From the Cabinet of Physics: Chladni Sees Sound with Sand

I enjoy the sort of scientific demonstrations we might call "illustrations:" they make visible something about sound, or heat, or motion that would otherwise pass unseen. Here is an example from the field of acoustics.

Out of the Cabinet of Physics come brass plates, of various shapes and sizes, each supported on a single leg at its center. An object like this can be persuaded to make a sound—one might thwack it with a spoon, perhaps, and hear it chime. In today's video, it is more effective to stroke a plate with a violin bow.

Sound is produced by motion. When stroked to produce a tone, some parts of the plate move more than others.

We see pale sand being sprinkled onto the dark plates. A sand grain that lands on a rapidly-moving portion of the plate will be jiggled, and will bounce to another location, perhaps to be bounced again. If it lands on a location that is scarcely moving, it will remain there, safe from further jiggling.

By this process, grains of sand tend to accumulate in the special locations or "nodes" that are not moving as the plate continues to vibrate with a particular tone. The spiky patterns of sand reveal the special geometry that's connected to that tone. These patterns are named for Ernst Chladni (1756—1827).

If the strokes of the bow excite a different resonance, making a higher note, the Chladni figure changes as the sand grains rearrange themselves along the new nodes.  Different shapes and sizes of plate also yield different Chladni figures. Even a paper membrane, not touched by the bow but excited only by sound passing through the air, exhibits its own Chladni pattern. Normally the processes that create sound occur invisibly, but in this demonstration, something about sound has become visible.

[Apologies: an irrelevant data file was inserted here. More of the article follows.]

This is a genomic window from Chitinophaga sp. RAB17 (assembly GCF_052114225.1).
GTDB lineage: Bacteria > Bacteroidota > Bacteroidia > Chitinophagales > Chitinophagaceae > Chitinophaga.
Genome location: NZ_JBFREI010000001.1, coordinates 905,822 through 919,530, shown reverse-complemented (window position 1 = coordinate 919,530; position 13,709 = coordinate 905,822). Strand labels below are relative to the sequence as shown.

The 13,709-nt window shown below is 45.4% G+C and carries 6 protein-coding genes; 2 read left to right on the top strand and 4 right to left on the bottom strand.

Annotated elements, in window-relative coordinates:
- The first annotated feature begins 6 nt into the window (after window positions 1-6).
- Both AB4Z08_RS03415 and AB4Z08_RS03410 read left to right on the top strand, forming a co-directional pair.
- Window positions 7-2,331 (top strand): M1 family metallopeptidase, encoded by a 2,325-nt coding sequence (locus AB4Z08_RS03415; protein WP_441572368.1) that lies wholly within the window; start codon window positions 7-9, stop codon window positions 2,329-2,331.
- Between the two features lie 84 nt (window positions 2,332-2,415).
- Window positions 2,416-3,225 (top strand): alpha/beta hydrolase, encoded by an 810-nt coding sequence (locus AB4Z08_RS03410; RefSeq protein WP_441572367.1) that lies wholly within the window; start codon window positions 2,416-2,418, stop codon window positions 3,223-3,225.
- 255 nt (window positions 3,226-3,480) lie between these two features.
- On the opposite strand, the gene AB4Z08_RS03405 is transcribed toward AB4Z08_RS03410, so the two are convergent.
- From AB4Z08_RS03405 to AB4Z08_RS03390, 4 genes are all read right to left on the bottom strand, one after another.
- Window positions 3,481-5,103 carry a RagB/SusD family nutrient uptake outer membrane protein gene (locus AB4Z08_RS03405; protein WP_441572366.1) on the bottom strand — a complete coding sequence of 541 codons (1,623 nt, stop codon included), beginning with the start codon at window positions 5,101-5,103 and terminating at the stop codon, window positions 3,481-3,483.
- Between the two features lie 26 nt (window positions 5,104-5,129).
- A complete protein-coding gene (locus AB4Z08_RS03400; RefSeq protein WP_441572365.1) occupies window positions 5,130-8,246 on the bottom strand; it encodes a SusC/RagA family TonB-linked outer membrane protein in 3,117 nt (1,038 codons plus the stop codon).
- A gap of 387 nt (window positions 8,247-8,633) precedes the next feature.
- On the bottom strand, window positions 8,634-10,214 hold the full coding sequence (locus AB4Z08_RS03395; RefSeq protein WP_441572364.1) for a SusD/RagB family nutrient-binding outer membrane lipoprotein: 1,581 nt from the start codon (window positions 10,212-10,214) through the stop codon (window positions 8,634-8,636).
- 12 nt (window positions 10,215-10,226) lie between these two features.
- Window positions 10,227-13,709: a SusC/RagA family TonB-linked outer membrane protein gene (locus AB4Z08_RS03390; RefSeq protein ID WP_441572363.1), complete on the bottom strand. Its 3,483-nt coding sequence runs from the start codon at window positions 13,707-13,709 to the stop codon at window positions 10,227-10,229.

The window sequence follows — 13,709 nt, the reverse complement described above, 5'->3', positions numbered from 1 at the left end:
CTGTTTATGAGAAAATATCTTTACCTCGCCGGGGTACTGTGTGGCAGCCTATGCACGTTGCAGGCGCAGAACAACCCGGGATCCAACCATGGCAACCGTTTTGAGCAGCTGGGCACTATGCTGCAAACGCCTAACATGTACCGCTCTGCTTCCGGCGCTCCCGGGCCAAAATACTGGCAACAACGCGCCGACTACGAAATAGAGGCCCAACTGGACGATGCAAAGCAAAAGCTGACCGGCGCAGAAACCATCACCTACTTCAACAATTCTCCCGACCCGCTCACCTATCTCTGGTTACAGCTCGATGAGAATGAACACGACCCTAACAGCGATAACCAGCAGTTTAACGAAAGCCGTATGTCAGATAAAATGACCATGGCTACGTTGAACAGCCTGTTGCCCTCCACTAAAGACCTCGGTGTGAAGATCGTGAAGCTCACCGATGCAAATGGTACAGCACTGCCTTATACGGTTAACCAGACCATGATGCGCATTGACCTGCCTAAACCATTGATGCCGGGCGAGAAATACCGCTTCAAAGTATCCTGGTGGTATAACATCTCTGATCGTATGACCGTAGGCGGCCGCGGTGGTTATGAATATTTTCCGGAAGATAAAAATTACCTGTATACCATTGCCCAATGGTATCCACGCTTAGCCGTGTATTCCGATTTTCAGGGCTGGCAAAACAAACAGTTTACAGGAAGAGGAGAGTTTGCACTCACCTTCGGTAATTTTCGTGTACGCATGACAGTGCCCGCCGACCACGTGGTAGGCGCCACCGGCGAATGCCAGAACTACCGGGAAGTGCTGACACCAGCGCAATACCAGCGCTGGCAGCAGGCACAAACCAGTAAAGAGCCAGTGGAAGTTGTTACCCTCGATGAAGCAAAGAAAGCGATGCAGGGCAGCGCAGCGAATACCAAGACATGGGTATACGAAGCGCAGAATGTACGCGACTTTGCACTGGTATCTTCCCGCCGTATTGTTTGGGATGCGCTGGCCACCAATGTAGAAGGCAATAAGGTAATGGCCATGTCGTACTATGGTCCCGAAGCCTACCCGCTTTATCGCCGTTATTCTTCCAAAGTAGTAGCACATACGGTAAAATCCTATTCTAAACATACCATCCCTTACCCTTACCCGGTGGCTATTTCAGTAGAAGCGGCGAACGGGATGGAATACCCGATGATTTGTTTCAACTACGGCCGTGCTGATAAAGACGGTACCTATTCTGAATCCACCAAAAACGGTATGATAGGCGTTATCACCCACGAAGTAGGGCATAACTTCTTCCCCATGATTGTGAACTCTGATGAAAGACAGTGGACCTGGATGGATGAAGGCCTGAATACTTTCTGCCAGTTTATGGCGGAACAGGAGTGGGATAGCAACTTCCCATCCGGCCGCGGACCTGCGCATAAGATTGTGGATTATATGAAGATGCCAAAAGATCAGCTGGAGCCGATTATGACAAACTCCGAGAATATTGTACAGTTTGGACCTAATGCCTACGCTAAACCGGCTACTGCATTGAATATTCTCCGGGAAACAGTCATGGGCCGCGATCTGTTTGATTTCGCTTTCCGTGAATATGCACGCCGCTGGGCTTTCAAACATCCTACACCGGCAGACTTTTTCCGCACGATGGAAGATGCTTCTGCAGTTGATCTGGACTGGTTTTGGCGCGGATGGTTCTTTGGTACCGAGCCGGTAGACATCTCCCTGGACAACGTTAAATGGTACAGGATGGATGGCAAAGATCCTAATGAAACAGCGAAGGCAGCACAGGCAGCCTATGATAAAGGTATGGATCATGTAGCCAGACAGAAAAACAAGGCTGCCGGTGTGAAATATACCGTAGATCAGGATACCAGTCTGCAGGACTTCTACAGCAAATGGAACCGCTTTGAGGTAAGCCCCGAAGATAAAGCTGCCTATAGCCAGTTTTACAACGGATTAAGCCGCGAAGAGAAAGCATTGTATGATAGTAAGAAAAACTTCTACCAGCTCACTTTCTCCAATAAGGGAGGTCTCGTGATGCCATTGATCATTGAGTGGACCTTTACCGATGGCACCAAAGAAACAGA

By the way, Ernst Chladni is renowned for his contribution to acoustics, but he might be familiar to the scientists of the Vatican Observatory for a different reason.  Chladni argued in 1794 that certain iron-rich minerals we now know as meteorites might originate beyond the Earth.  It's a startling idea, but as evidence was gathered over the next few decades, other scientists came to accept that Chladni was correct.

The Foundation for Science and Technics, or Fondazione Scienza e Tecnica, of Florence, Italy, has made available many videos exploring the Cabinet of Physics, a large collection of antique scientific demonstration instruments.  The Foundation's homepage may be found here, and its Youtube channel, florencefst, here.

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From the Cabinet of Physics: Chladni Sees Sound with Sand — 1 Comment

  1. Very cool. I have a set of metal plates in the physics lab at my college. We do not use a bow to drive them, but rather an electro-mechanical shaker and a frequency generator. This lets me run up and down through the frequencies, producing various patterns on the plates as they hit various vibration modes. Some students find this almost magical. As is the case with so many of these “Cabinet of Physics” videos, I sort of like the old approach — with the bow — better. It’s just a little more connected to normal life, and just a little less magic. After all, most folks are familiar with stringed instruments being driven by a bow.

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